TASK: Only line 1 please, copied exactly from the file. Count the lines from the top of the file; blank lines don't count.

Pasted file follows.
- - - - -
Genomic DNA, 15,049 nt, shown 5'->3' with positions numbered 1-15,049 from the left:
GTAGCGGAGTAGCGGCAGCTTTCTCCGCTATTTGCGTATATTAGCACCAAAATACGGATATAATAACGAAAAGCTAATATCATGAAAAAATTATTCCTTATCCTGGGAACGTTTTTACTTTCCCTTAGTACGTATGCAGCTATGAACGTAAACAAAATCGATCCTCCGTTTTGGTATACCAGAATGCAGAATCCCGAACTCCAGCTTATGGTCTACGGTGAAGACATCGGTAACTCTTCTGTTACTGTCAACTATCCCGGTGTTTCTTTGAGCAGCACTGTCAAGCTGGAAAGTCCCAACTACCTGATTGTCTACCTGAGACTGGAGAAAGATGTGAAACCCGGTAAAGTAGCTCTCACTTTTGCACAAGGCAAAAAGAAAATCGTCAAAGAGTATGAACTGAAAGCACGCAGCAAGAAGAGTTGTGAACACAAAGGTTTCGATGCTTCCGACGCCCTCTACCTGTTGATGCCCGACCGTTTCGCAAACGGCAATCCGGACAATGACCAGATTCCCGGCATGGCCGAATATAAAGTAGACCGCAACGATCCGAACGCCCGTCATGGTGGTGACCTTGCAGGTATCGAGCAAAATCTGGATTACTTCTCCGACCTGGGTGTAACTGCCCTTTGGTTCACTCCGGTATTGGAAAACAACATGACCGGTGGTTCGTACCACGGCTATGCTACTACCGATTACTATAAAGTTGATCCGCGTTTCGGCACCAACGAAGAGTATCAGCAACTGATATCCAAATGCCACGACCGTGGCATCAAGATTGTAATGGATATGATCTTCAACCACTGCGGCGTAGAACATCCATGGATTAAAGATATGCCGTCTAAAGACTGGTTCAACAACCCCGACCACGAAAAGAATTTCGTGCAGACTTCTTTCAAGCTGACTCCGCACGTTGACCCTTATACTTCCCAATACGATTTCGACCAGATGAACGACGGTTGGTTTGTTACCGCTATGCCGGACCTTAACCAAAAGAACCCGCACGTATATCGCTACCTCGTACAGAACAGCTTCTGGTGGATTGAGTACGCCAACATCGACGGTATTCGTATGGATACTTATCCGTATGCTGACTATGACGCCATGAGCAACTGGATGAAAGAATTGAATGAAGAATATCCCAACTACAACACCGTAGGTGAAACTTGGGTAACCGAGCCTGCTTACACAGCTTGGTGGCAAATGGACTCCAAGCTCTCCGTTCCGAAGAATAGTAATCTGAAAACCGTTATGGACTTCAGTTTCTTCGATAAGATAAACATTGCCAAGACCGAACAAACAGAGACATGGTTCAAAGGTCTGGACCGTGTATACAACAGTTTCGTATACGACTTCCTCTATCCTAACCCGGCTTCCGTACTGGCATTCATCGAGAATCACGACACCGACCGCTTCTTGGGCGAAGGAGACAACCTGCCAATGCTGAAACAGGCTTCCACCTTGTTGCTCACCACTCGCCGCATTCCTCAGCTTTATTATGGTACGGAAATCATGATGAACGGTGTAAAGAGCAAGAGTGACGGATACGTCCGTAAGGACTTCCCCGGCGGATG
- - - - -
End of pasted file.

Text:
Genomic DNA, 15,049 nt, shown 5'->3' with positions numbered 1-15,049 from the left: